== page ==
The northeast Highlands are dominated by the majestic Cairngorms mountains. The Spey River remains one of Scotland’s more productive salmon rivers, and surrounding Speyside is the heartland of the Scottish whisky industry. Queen Elizabeth II has her summer retreat at Balmoral on Deeside, and parts of the castle are open to visitors when no members of the royal family are in residence.
In May 2015, Scotland opened a beautiful drive, the North Coast 500. Beginning in Inverness, the 500-mile circular route takes drivers up through Brora, on to John O’Groats, west to Durness, then south to the dramatic Applecross Road. The route shows the Highlands at their best, with mountains, glens, castles, seaside cliffs and stunning beaches. More than half of Scotland’s distilleries can be found in the northeast Highlands. I particularly recommend a visit to Glenlivet, maker of the world’s best-selling single malt.
This is one of the two principal regions for single-malt production (the other being the Hebridean island of Islay), with more than half of Scotland’s distilleries. I particularly recommend a visit to Glenlivet, north of Tomintoul. Maker of the best-selling single malt in the world, The Glenlivet, this distillery gives an exceptionally detailed and informative tour.
Our Favorite Book About Scotch
To keep track of single malts, I turn to “Michael Jackson’s Complete Guide to Single Malt Scotch.” Sadly, Jackson died in 2007 before completing another edition of this wonderful book, but a group of other writers jumped in to finish the sixth edition in 2010. I had the pleasure of knowing Jackson — we met at a whisky tasting several years ago and stayed in touch — and I enjoy the echoes of his highly opinionated voice in these pages. I am delighted that a seventh edition appeared in fall 2015 with significant updates by Dominic Roskrow and Gavin D. Smith, who both knew Jackson and know a good dram when they taste it. I find the ratings are in keeping with Jackson’s taste and that the reviews retain Jacksonian pithiness.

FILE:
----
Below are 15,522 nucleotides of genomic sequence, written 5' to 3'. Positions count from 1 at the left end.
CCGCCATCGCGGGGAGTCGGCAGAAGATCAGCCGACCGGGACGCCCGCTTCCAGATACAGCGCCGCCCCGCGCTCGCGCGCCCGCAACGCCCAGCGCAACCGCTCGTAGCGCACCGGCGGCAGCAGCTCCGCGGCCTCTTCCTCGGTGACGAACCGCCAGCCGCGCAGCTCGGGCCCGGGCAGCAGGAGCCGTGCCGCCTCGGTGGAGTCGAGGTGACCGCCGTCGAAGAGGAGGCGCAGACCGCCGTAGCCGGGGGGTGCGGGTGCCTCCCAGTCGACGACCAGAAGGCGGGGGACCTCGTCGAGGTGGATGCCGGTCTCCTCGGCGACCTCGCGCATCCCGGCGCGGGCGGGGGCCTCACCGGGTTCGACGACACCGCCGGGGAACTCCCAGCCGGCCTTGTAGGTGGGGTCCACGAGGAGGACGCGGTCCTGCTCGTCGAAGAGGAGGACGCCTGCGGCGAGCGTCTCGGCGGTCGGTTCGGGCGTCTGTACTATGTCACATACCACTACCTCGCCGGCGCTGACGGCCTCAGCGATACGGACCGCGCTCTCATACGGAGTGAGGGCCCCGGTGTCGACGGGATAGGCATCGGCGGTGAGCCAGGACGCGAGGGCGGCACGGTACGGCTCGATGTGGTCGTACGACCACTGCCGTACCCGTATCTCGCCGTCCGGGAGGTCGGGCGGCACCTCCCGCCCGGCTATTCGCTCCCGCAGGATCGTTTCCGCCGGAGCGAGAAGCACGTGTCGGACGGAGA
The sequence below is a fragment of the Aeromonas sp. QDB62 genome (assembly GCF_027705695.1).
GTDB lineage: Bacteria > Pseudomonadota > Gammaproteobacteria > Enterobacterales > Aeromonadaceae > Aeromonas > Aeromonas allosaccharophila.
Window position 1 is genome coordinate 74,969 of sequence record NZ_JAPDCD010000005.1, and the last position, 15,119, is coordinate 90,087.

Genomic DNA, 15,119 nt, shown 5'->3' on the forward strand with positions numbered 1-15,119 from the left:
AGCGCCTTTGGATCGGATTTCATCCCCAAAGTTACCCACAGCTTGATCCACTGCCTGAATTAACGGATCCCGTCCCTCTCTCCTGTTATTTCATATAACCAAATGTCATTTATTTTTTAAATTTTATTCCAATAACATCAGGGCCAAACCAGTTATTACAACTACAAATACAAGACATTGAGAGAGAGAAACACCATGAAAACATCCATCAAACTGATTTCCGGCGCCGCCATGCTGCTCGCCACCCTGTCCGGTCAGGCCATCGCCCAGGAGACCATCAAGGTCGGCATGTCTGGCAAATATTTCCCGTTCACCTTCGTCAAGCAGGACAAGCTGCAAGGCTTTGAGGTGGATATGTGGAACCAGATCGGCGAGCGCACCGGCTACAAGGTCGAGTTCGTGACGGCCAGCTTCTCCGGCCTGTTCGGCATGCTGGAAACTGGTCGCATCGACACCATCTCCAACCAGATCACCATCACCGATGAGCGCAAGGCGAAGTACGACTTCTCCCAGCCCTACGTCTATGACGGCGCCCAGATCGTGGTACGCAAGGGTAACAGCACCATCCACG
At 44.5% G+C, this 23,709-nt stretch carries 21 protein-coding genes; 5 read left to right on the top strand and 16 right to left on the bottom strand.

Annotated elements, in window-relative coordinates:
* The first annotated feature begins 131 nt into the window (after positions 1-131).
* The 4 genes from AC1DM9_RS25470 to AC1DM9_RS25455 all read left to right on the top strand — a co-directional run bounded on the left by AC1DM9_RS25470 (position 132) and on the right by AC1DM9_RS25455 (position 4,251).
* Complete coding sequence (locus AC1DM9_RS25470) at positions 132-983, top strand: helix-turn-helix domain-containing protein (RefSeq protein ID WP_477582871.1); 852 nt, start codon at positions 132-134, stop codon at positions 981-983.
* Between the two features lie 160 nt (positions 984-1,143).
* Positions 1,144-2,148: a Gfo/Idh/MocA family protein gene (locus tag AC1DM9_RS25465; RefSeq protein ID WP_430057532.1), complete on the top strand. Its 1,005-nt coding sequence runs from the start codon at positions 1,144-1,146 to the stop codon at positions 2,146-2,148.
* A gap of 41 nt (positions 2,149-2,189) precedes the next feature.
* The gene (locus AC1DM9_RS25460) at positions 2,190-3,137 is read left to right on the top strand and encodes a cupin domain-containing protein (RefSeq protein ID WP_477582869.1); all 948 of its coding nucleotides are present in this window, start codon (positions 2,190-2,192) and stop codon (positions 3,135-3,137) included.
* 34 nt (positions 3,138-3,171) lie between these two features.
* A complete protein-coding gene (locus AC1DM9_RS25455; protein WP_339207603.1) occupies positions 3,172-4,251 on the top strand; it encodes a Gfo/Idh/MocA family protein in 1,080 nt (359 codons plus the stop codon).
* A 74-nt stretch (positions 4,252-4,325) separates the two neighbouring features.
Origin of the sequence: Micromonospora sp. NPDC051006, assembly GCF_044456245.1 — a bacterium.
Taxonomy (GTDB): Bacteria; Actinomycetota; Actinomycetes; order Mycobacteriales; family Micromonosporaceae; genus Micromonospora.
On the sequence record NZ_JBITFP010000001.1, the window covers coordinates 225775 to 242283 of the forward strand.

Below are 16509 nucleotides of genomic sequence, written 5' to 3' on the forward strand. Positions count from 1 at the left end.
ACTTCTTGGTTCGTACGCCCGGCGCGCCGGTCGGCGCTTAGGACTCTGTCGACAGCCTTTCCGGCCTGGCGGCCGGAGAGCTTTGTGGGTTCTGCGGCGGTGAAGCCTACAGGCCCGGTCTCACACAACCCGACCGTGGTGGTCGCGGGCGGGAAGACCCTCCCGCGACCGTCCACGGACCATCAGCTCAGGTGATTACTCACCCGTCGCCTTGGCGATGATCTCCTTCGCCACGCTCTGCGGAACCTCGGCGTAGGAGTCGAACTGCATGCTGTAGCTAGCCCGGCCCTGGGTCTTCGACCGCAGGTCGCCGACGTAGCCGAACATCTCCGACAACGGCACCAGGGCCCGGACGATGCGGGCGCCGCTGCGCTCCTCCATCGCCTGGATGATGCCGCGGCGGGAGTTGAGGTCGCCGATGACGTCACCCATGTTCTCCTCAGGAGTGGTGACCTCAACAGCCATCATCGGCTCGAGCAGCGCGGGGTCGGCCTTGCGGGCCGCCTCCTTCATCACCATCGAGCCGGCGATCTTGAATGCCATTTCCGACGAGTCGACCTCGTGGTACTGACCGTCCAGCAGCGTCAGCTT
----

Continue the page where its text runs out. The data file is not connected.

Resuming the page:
Mention of Cawdor Castle, just south of Nairn, summons the ghost of Macbeth, Thane of Cawdor. The earliest documented date for the castle is 1454, long after the events dramatized by Shakespeare. It is complete with towers, fortifications, stone gables and a drawbridge and is surrounded by lovely manicured gardens. The interior is filled with historic paintings, gorgeous tapestries, fine portraits, period antiques and beautiful furniture and is still home to the Cawdor family.
The Battle of Culloden Visitor Center
Bonnie Prince Charlie attempted to overthrow the House of Hanover and restore the Catholic House of Stuart to the British throne, but his Highland army suffered a crushing final defeat at the battle of Culloden (six miles east of Inverness) on April 16, 1746. The conflict was the last pitched battle fought on British soil. Among the touching sights here are the simple stones carved with the names of clans to mark their communal graves. The excellent visitor center contains exhibits of weapons and shows an informative film.
The North Coast 500
In May 2015, Scotland opened a beautiful drive, the North Coast 500. Beginning in Inverness, the 500-mile circular route takes drivers up through Brora, on to John O’Groats, west to Durness, then south to the dramatic Applecross Road. The route shows the Highlands at their best, with mountains, glens, castles, seaside cliffs and stunning beaches.